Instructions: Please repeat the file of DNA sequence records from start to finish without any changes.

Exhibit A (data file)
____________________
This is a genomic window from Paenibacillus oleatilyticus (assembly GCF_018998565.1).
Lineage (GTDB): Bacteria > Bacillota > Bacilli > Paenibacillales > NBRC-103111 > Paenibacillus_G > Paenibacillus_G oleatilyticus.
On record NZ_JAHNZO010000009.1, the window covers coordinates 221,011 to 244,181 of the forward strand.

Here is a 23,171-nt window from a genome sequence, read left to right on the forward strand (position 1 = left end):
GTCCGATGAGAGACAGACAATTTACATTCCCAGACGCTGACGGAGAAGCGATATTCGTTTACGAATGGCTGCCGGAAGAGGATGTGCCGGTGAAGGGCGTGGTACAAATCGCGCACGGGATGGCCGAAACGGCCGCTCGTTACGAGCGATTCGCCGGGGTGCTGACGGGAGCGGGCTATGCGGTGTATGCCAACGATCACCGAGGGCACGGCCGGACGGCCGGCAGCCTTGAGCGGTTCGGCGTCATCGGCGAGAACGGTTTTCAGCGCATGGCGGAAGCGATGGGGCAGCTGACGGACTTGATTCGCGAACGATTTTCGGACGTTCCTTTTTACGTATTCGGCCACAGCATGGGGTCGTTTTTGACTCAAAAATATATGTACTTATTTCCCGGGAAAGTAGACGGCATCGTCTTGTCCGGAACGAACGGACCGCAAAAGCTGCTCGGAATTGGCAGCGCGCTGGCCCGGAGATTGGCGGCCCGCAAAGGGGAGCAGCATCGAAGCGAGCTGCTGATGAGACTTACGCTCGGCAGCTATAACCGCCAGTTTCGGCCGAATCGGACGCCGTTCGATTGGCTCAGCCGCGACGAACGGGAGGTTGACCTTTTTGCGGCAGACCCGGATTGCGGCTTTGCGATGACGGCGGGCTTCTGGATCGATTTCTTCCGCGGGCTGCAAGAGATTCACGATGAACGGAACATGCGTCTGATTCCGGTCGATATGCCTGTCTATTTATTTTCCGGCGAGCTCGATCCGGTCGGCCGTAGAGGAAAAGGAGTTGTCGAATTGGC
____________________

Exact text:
This is a genomic window from Paenibacillus oleatilyticus (assembly GCF_018998565.1).
Lineage (GTDB): Bacteria > Bacillota > Bacilli > Paenibacillales > NBRC-103111 > Paenibacillus_G > Paenibacillus_G oleatilyticus.
On record NZ_JAHNZO010000009.1, the window covers coordinates 221,011 to 244,181 of the forward strand.

Here is a 23,171-nt window from a genome sequence, read left to right on the forward strand (position 1 = left end):
GTCCGATGAGAGACAGACAATTTACATTCCCAGACGCTGACGGAGAAGCGATATTCGTTTACGAATGGCTGCCGGAAGAGGATGTGCCGGTGAAGGGCGTGGTACAAATCGCGCACGGGATGGCCGAAACGGCCGCTCGTTACGAGCGATTCGCCGGGGTGCTGACGGGAGCGGGCTATGCGGTGTATGCCAACGATCACCGAGGGCACGGCCGGACGGCCGGCAGCCTTGAGCGGTTCGGCGTCATCGGCGAGAACGGTTTTCAGCGCATGGCGGAAGCGATGGGGCAGCTGACGGACTTGATTCGCGAACGATTTTCGGACGTTCCTTTTTACGTATTCGGCCACAGCATGGGGTCGTTTTTGACTCAAAAATATATGTACTTATTTCCCGGGAAAGTAGACGGCATCGTCTTGTCCGGAACGAACGGACCGCAAAAGCTGCTCGGAATTGGCAGCGCGCTGGCCCGGAGATTGGCGGCCCGCAAAGGGGAGCAGCATCGAAGCGAGCTGCTGATGAGACTTACGCTCGGCAGCTATAACCGCCAGTTTCGGCCGAATCGGACGCCGTTCGATTGGCTCAGCCGCGACGAACGGGAGGTTGACCTTTTTGCGGCAGACCCGGATTGCGGCTTTGCGATGACGGCGGGCTTCTGGATCGATTTCTTCCGCGGGCTGCAAGAGATTCACGATGAACGGAACATGCGTCTGATTCCGGTCGATATGCCTGTCTATTTATTTTCCGGCGAGCTCGATCCGGTCGGCCGTAGAGGAAAAGGAGTTGTCGAATTGGC